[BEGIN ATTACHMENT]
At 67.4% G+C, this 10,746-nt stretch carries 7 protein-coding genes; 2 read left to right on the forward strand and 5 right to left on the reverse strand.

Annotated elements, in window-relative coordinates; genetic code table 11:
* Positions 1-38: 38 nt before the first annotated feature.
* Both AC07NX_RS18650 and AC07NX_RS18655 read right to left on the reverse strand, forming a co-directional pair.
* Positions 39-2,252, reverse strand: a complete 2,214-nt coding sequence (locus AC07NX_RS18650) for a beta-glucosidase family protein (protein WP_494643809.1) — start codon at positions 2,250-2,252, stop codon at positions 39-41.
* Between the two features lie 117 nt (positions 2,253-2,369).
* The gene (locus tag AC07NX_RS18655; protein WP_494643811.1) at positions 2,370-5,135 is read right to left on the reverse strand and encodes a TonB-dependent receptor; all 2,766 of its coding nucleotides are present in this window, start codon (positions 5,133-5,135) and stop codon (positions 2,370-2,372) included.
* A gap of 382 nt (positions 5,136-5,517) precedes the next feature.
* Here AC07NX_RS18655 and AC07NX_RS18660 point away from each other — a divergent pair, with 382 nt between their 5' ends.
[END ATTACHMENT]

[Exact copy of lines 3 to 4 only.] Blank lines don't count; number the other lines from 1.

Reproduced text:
* Positions 1-38: 38 nt before the first annotated feature.
* Both AC07NX_RS18650 and AC07NX_RS18655 read right to left on the reverse strand, forming a co-directional pair.